I had my first kiss when I was four years old. His name was Seth. His Nana worked with my mother, and we were thrown into a fast friendship after he was born, a friendship which stuck with each mud pie we made together in my backyard. But this was not mud pies, though it was just as sticky and wet. His mouth moved to engulf mine, a little slobbery vacuum, as we sat in my Power Puff Girls tent in the basement. In retrospect he must have seen this act on a TV show he shouldn’t have been watching, and the curiosity guided his pink tongue as it prodded mine. As quickly as it happened, it was done and forgotten. His mind didn’t linger on what we’d just done, as his growling stomach lured him up the stairs with the promise of grilled cheese sandwiches that Nana had surely already prepared. He sprinted up the steps, and I followed close behind. He dashed into the kitchen where his prey awaited him, but I went to the bathroom and washed my mouth out.


It wasn’t until I was thirteen that I truly began to recognize myself teetering on the edge between queer and insane. My torn cuticles and the broken skin of my knuckles reminded me of how many more times a day than the “average person” I washed my hands. I tried to scrub all the contamination away, never to any avail.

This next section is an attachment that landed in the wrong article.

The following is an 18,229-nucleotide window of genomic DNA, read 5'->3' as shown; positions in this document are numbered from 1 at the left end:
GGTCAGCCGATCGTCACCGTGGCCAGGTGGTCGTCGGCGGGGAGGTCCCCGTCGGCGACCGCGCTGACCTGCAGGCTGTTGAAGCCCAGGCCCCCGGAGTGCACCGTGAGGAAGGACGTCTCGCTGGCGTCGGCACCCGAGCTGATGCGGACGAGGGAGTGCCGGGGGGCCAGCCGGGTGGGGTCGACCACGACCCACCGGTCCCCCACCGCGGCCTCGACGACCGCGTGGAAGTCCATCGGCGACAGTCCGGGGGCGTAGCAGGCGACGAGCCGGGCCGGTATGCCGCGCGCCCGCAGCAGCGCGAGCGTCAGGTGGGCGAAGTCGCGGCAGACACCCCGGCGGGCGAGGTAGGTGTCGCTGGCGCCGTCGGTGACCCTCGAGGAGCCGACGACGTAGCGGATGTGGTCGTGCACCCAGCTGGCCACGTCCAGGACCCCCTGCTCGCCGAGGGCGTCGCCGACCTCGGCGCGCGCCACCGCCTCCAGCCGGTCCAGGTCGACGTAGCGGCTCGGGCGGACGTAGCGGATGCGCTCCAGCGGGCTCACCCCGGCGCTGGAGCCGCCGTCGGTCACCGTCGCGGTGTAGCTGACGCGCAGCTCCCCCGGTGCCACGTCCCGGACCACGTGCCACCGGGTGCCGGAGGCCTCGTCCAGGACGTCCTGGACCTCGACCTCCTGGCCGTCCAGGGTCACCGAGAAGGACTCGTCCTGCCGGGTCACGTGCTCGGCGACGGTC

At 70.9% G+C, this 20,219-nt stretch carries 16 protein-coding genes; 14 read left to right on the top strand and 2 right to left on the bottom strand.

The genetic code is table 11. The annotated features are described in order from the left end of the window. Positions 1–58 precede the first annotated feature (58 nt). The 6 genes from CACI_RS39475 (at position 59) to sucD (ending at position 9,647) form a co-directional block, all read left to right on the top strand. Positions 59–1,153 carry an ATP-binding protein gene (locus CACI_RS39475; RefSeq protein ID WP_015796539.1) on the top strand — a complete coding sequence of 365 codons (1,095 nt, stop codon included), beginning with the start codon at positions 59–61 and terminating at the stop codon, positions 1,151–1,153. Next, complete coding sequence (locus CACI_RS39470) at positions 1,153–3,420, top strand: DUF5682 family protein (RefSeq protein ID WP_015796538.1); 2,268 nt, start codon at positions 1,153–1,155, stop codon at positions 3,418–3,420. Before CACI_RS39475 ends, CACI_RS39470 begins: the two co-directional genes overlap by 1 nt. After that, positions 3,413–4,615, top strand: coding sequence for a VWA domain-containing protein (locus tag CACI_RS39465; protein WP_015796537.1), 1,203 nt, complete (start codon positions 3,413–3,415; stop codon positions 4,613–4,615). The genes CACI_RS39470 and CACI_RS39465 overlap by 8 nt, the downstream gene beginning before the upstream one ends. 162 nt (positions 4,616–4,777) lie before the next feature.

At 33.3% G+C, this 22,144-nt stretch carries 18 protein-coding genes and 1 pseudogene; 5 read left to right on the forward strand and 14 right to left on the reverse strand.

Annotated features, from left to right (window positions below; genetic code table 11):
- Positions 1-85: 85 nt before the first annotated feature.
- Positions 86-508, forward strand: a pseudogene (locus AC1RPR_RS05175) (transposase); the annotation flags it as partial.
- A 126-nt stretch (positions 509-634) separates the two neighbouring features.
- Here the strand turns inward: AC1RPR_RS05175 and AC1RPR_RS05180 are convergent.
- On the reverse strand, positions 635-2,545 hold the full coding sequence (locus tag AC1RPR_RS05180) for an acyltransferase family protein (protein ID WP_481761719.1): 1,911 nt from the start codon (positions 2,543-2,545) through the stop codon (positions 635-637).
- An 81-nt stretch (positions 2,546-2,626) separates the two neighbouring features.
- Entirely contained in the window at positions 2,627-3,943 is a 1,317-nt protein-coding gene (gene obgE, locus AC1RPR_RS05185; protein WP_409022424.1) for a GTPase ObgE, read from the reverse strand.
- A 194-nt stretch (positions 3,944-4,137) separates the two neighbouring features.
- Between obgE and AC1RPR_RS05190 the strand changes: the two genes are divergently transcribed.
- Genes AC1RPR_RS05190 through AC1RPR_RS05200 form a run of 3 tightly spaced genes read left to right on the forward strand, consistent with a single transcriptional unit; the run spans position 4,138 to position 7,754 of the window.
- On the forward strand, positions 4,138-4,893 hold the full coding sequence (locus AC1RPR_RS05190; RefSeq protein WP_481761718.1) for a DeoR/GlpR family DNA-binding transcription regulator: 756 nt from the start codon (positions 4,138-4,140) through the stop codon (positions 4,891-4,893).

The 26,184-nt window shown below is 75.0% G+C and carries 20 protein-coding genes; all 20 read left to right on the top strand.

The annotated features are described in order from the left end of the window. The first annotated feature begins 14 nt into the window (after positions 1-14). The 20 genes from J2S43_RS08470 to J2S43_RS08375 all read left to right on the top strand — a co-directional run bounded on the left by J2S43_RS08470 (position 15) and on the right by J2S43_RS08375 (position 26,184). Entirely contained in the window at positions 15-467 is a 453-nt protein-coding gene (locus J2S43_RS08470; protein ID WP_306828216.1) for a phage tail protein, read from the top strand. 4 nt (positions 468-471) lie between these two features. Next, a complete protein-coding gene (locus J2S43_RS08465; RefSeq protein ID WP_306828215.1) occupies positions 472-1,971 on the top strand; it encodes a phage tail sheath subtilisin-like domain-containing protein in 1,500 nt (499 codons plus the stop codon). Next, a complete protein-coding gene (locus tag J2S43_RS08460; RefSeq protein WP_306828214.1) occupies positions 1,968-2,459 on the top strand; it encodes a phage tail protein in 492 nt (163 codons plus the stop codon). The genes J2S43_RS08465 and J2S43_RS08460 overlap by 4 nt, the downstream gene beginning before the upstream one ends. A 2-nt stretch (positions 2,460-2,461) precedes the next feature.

I was ugly when I was thirteen, too. I had cut my long hair when I was twelve, trading it in for a shoulder-length style that I thought was more sophisticated, soon realizing that I was hardly up to the task of waking up fifteen minutes early to style it properly. My locks hung limp at an awkward length; a failure that could only be paralleled by my runny eye make-up and cumbersome braces. Boys would tease me, tugging on the purple extensions I’d clip into my hair saying “this is the color I want!”

Becca was the only one brave enough to stand up for me. When we met in the sixth grade, she had short hair too, but hers was blond and clean. Her brown eyes were like my mother’s, but warm. When she hugged me, I could smell the shampoo she used: Her scent was the first medication I would take for my anxiety. Boys would stop me in the hall to ask, “Emily, do you like muffins?” and I would blush in shame, knowing what they meant by the question but never knowing how to answer—much less truthfully, much less with Becca’s hand on my back, her fingertips flames on the exposed skin between my shirt collar and my hair

One night I went out to dinner with three boys, after the opening night of a musical we were in together. When the first one stood up to leave the restaurant he shook the hands of the two other boys first. When he got to me, I shook his hand too. He shot a look over my head to the boy sitting on the other side of me, and left. I now understand that he expected me to give him a hug. Sometimes I still wonder why he wanted one. I didn’t know how to relate to boys. I never really bothered to learn.